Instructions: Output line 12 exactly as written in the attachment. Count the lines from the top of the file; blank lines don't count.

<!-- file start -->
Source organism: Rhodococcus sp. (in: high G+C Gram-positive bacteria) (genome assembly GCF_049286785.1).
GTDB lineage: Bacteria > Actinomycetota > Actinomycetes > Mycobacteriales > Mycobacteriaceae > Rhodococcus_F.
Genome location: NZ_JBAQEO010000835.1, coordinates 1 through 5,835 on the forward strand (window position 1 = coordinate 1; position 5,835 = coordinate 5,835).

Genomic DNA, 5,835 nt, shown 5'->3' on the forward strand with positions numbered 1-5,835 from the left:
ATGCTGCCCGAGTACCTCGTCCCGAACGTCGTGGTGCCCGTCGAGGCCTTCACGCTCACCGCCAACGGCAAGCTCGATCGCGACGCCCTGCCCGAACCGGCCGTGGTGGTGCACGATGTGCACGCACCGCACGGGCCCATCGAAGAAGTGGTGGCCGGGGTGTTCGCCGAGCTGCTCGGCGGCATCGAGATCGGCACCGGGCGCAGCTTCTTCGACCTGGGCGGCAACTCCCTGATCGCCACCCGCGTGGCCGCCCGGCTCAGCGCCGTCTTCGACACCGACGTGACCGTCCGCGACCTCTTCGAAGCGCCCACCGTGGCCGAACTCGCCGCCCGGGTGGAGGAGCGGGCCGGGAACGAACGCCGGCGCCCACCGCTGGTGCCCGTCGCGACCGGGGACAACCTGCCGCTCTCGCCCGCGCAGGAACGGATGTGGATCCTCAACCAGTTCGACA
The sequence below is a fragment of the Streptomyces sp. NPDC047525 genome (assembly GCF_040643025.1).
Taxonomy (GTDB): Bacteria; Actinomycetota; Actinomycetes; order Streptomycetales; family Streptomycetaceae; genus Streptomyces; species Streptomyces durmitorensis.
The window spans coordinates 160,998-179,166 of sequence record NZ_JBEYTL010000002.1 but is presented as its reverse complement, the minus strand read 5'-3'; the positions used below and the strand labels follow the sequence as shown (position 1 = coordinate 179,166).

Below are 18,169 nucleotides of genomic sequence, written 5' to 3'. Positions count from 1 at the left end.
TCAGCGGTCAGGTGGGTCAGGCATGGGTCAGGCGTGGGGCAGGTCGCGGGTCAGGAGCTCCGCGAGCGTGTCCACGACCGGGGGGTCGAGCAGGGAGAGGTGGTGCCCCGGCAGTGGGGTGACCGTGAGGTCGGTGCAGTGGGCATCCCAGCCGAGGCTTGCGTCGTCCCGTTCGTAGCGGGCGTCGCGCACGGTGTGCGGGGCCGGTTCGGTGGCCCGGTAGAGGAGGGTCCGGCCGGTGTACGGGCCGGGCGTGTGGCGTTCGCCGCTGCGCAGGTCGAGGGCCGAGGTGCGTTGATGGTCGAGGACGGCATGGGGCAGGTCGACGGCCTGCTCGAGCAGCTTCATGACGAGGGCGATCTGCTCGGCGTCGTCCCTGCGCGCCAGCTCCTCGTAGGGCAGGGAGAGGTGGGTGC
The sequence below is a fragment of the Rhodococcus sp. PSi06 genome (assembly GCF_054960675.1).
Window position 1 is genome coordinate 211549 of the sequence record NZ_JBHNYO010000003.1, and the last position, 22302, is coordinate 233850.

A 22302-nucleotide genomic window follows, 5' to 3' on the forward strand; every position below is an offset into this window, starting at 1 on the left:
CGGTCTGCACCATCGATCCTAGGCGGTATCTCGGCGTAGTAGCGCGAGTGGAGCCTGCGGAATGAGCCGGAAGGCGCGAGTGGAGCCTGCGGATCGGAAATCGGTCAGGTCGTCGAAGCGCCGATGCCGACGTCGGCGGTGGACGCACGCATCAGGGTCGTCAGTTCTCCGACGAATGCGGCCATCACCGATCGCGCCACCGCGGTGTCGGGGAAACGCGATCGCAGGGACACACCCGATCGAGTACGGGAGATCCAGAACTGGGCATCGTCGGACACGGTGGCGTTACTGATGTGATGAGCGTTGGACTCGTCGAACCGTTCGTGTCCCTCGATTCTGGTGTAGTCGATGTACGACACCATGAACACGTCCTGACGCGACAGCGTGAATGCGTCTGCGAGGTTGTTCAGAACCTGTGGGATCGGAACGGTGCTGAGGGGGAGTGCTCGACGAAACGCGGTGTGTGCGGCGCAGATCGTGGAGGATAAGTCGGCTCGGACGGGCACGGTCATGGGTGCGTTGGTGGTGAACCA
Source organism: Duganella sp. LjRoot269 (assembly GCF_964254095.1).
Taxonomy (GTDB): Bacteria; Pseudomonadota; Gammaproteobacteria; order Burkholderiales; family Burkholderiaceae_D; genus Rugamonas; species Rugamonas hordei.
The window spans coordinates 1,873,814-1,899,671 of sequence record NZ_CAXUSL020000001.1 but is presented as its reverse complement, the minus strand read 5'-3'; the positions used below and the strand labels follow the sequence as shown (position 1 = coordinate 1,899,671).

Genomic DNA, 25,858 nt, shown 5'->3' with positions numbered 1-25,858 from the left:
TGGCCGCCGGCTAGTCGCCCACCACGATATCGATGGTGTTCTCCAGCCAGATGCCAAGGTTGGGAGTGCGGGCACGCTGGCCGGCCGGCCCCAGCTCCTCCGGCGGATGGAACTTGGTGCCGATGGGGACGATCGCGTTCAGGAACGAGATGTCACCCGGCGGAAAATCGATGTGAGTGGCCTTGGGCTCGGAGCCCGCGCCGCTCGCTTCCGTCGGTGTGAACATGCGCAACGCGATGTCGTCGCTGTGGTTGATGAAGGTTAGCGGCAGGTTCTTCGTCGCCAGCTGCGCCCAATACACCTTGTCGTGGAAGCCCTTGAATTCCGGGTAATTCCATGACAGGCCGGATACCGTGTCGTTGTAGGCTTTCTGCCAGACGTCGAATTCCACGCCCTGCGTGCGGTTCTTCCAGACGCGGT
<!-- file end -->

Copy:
Window position 1 is genome coordinate 211549 of the sequence record NZ_JBHNYO010000003.1, and the last position, 22302, is coordinate 233850.